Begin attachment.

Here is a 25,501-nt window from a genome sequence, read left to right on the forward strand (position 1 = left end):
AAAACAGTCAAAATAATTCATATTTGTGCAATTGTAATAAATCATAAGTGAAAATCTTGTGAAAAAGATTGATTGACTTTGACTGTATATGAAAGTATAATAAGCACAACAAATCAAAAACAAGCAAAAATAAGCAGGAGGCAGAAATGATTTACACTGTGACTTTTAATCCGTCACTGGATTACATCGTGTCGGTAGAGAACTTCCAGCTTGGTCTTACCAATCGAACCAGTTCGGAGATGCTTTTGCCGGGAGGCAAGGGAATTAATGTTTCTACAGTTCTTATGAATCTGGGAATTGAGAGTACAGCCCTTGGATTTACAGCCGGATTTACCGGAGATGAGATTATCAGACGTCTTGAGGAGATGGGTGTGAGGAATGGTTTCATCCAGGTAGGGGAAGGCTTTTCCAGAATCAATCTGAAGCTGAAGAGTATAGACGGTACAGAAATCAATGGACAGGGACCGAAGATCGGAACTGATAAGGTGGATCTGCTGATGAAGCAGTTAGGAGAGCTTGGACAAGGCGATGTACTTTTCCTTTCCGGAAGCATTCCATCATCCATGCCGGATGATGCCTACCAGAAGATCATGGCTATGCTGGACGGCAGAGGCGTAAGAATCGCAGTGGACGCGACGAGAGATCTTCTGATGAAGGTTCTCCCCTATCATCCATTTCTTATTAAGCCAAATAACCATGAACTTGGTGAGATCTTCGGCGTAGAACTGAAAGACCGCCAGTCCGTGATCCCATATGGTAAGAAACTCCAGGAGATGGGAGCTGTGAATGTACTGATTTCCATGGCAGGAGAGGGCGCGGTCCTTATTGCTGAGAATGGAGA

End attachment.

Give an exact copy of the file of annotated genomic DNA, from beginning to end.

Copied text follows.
Here is a 25,501-nt window from a genome sequence, read left to right on the forward strand (position 1 = left end):
AAAACAGTCAAAATAATTCATATTTGTGCAATTGTAATAAATCATAAGTGAAAATCTTGTGAAAAAGATTGATTGACTTTGACTGTATATGAAAGTATAATAAGCACAACAAATCAAAAACAAGCAAAAATAAGCAGGAGGCAGAAATGATTTACACTGTGACTTTTAATCCGTCACTGGATTACATCGTGTCGGTAGAGAACTTCCAGCTTGGTCTTACCAATCGAACCAGTTCGGAGATGCTTTTGCCGGGAGGCAAGGGAATTAATGTTTCTACAGTTCTTATGAATCTGGGAATTGAGAGTACAGCCCTTGGATTTACAGCCGGATTTACCGGAGATGAGATTATCAGACGTCTTGAGGAGATGGGTGTGAGGAATGGTTTCATCCAGGTAGGGGAAGGCTTTTCCAGAATCAATCTGAAGCTGAAGAGTATAGACGGTACAGAAATCAATGGACAGGGACCGAAGATCGGAACTGATAAGGTGGATCTGCTGATGAAGCAGTTAGGAGAGCTTGGACAAGGCGATGTACTTTTCCTTTCCGGAAGCATTCCATCATCCATGCCGGATGATGCCTACCAGAAGATCATGGCTATGCTGGACGGCAGAGGCGTAAGAATCGCAGTGGACGCGACGAGAGATCTTCTGATGAAGGTTCTCCCCTATCATCCATTTCTTATTAAGCCAAATAACCATGAACTTGGTGAGATCTTCGGCGTAGAACTGAAAGACCGCCAGTCCGTGATCCCATATGGTAAGAAACTCCAGGAGATGGGAGCTGTGAATGTACTGATTTCCATGGCAGGAGAGGGCGCGGTCCTTATTGCTGAGAATGGAGA